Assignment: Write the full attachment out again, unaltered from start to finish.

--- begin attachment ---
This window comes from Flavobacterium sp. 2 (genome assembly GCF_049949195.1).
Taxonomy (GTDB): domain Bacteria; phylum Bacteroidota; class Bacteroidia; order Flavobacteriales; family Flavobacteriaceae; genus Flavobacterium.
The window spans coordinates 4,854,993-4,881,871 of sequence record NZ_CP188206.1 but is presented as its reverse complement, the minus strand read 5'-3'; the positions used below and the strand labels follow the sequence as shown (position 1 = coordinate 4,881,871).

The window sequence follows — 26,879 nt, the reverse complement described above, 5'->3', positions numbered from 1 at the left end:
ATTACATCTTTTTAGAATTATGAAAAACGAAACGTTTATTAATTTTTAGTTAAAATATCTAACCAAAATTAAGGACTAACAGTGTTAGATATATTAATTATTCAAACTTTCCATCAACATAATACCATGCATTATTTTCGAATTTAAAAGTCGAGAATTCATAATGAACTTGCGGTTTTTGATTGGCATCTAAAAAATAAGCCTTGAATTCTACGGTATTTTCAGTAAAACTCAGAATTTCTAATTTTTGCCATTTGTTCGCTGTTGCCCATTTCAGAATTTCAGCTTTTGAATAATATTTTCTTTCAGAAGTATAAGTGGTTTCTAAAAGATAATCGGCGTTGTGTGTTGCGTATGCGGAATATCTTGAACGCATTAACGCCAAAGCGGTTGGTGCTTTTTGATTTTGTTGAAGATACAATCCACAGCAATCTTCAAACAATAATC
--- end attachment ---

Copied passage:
This window comes from Flavobacterium sp. 2 (genome assembly GCF_049949195.1).
Taxonomy (GTDB): domain Bacteria; phylum Bacteroidota; class Bacteroidia; order Flavobacteriales; family Flavobacteriaceae; genus Flavobacterium.
The window spans coordinates 4,854,993-4,881,871 of sequence record NZ_CP188206.1 but is presented as its reverse complement, the minus strand read 5'-3'; the positions used below and the strand labels follow the sequence as shown (position 1 = coordinate 4,881,871).

The window sequence follows — 26,879 nt, the reverse complement described above, 5'->3', positions numbered from 1 at the left end:
ATTACATCTTTTTAGAATTATGAAAAACGAAACGTTTATTAATTTTTAGTTAAAATATCTAACCAAAATTAAGGACTAACAGTGTTAGATATATTAATTATTCAAACTTTCCATCAACATAATACCATGCATTATTTTCGAATTTAAAAGTCGAGAATTCATAATGAACTTGCGGTTTTTGATTGGCATCTAAAAAATAAGCCTTGAATTCTACGGTATTTTCAGTAAAACTCAGAATTTCTAATTTTTGCCATTTGTTCGCTGTTGCCCATTTCAGAATTTCAGCTTTTGAATAATATTTTCTTTCAGAAGTATAAGTGGTTTCTAAAAGATAATCGGCGTTGTGTGTTGCGTATGCGGAATATCTTGAACGCATTAACGCCAAAGCGGTTGGTGCTTTTTGATTTTGTTGAAGATACAATCCACAGCAATCTTCAAACAATAATC